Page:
Austria will enter a state of lockdown, bring mandatory vaccinations
Berlin – Austrian Chancellor Alexander Schallenberg said on Friday that the country would go into a national lockdown to contain the fourth wave of coronavirus cases.
Schallenberg said the shutdown will begin on Monday and will initially last for 10 days. Most stores will be closed and cultural events cancelled.
He initially said that all students would have to go back to homeschooling. The country’s health minister, Wolfgang Mikstein, later said schools would remain open for those who need to go there, but all parents were asked to keep their children at home if possible.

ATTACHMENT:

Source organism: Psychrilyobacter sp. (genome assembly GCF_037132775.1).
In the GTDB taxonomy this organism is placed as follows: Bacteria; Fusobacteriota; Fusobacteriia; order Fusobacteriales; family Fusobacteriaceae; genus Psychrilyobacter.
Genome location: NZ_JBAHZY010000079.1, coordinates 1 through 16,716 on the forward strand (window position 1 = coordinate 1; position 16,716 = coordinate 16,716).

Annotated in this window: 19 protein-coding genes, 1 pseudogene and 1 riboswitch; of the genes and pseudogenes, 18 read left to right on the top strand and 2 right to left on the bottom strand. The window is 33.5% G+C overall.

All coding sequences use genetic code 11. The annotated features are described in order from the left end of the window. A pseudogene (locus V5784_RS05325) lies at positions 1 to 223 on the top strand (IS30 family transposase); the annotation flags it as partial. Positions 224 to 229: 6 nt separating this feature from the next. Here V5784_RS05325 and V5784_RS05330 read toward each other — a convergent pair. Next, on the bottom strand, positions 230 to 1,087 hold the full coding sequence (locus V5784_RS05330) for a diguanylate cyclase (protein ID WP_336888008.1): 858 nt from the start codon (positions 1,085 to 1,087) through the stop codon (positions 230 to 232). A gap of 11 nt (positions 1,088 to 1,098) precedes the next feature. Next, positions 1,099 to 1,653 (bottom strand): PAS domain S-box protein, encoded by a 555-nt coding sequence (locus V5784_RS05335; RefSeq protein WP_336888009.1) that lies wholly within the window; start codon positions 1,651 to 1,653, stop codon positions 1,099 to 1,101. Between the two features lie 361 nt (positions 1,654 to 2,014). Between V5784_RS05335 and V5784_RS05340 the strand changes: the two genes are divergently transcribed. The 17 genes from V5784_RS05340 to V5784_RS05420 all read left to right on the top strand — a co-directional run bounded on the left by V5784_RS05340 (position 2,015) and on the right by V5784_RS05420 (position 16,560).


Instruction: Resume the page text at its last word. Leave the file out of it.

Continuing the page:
From February 1, the country will also make vaccinations mandatory, public broadcaster ORF reports.
“We don’t want a fifth wave,” Schallenberg said, according to ORF. “We don’t want the sixth or seventh wave.”
Austria had initially imposed a nationwide lockdown only for the unvaccinated that began on Monday, but with virus cases continuing to rise, the government said it had no choice but to extend it to everyone.
“It’s very painful,” Schallenberg said.
The national lockdown will initially last for 10 days, then the effects will be assessed and if virus cases do not drop enough, it can be extended to a maximum of 20 days.
Austria, with a population of 8.9 million, has one of the lowest vaccination rates in Western Europe. Over the past seven days, the country has reported more than 10,000 new cases per day. Hospitals are overwhelmed with many new COVID-19 patients, and deaths are up again, too.
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